In the first reading today we hear the second story of creation. Where the first story paints the big picture of creation, the second quickly focuses on mankind in the Garden of Eden. I want to highlight two parts of this reading. The first is the creation of man. The scripture says, “the LORD God formed man out of the clay of the ground and blew into his nostrils the breath of life, and so man became a living being.”
In the first creation story we hear about speaking creation into being, “God said…and there was.” But here we see God forming man out of clay. If you’ve ever made anything out of clay you know how physical and involved that process is. God didn’t merely call man into being, He crafted man with His hands. Then God got right into man’s face and breathed life into his nostrils. That’s how close God was to man.
But, as we will hear on Friday, man rejected God. Adam and Eve used the incredible freedom God had given them and rebelled against Him. And it’s at that moment that death became apart of man’s reality. God didn’t curse us with death because of sin, rather, we chose death. When we rejected God we rejected the very life He breathed into us, we chose not-life. So God banished Adam from the Garden and, “stationed the cherubim and the fiery revolving sword, to guard the way to the tree of life” (Gen 3:24).
Note that the tree of life is not the forbidden tree of the knowledge of good and evil. Before they sinned there are no reasons to think that Adam and Eve didn’t eat freely from the tree of life, but now access to the tree has been severed. Mankind was separated from that fruit for thousands of years. Then God sent us a New Adam to undo the sin of the first.
Christian tradition recognizes the cross as the tree of life. A device that symbolized suffering and death, the worst effects of sin, was transformed into the image of salvation. And the fruit of this new tree of life, the fruit God sent angels with flaming swords to guard, is the very flesh of God: Christ’s body and blood, the Eucharist, the source of Divine Life.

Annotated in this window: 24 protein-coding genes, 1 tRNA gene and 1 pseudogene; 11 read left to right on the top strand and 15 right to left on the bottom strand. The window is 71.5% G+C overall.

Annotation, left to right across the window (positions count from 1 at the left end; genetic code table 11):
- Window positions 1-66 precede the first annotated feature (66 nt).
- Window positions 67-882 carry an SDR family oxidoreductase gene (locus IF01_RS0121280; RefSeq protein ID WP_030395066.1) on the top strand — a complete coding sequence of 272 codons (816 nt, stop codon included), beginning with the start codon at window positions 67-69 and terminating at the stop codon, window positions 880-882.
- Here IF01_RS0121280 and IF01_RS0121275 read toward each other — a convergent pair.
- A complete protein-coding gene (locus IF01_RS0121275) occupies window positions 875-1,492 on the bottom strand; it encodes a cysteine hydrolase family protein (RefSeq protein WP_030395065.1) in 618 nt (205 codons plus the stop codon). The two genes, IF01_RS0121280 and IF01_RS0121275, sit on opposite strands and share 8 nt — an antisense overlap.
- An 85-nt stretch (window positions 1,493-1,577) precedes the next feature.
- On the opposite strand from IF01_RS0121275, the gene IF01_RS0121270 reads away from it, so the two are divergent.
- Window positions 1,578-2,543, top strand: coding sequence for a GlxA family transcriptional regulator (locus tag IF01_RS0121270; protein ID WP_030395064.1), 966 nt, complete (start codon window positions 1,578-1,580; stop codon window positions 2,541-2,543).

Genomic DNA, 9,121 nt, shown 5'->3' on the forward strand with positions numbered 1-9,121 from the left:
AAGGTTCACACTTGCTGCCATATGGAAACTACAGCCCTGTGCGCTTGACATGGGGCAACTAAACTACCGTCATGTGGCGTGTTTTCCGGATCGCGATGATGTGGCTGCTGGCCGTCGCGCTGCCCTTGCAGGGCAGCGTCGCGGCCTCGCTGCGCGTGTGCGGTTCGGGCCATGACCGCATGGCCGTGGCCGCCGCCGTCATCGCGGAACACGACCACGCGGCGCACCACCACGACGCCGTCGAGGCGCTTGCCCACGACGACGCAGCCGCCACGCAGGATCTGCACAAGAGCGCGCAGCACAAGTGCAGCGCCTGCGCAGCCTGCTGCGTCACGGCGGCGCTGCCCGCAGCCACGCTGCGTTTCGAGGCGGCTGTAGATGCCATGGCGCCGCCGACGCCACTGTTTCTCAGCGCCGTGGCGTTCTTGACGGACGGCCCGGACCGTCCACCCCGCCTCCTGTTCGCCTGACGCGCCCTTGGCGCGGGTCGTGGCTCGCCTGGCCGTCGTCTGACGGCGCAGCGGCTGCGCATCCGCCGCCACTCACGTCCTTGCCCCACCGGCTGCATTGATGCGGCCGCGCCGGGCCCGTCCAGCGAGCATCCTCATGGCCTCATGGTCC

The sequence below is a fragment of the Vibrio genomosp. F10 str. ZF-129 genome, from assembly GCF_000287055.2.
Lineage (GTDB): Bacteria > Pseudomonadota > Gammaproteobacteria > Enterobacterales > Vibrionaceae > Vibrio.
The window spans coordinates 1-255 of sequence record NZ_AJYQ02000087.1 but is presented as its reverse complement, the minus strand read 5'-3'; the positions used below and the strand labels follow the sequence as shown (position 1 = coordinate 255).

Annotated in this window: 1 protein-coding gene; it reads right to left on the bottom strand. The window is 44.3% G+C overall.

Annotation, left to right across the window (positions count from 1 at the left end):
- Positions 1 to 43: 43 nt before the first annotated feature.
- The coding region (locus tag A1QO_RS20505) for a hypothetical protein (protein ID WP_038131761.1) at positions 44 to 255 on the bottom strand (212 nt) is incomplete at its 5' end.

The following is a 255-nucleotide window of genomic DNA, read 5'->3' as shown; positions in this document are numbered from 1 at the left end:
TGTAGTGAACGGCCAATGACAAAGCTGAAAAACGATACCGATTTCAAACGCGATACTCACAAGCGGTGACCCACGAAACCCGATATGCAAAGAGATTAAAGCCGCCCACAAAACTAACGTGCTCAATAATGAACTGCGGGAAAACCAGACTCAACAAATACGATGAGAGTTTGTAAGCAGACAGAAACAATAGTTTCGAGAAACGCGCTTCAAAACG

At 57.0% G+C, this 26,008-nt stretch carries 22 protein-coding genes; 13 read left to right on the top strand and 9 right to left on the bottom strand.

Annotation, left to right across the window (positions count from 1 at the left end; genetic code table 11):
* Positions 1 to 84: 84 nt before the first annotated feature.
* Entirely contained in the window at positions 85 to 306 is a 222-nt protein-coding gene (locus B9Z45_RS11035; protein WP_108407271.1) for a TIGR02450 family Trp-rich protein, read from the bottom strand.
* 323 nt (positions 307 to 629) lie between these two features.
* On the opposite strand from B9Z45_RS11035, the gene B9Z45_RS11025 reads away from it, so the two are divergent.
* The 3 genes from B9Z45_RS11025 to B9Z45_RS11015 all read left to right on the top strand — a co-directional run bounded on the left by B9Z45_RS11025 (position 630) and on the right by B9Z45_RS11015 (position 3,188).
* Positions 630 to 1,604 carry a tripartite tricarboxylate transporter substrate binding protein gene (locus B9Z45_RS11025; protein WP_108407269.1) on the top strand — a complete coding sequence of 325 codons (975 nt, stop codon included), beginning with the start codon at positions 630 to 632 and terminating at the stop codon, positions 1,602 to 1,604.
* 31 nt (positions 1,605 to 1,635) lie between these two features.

Then on the very day of His resurrection Jesus, the first day of the New Creation, the Son of God, once again breaths on mankind.
“On the evening of that first day of the week, when the doors were locked, where the disciples were, for fear of the Jews, Jesus came and stood in their midst and said to them, ‘Peace be with you.’ When he had said this, he showed them his hands and his side. The disciples rejoiced when they saw the Lord.
[Jesus] said to them again, ‘Peace be with you. As the Father has sent me, so I send you.’ And when he had said this, he breathed on them and said to them, ‘Receive the Holy Spirit. Whose sins you forgive are forgiven them, and whose sins you retain are retained’” (John 20:19-23).
Where the first Adam rejected the breath of life through his sin, the New Adam breaths divine life, the very power to remove sins, on His apostles. The death and resurrection of Christ is the great reversal of the Fall.
As a final reflection, I would like to draw your attention to the image at the top of this article. It’s a painting by Rembrandt titled, “Christ and St. Mary Magdalen at the Tomb.” Notice a couple of things. First, drawing from John’s Gospel where Mary Magdalen mistakes the resurrected Jesus for the gardener, Rembrandt depicts Christ with gardening tools. The God who tilled the Garden of Eden is now dressed as a gardener on the first day of the New Creation. And the angels, the ones God had sent to the tree of life with flaming swords, their job is done. They can relax and lounge in the garden. The tree of life is open again.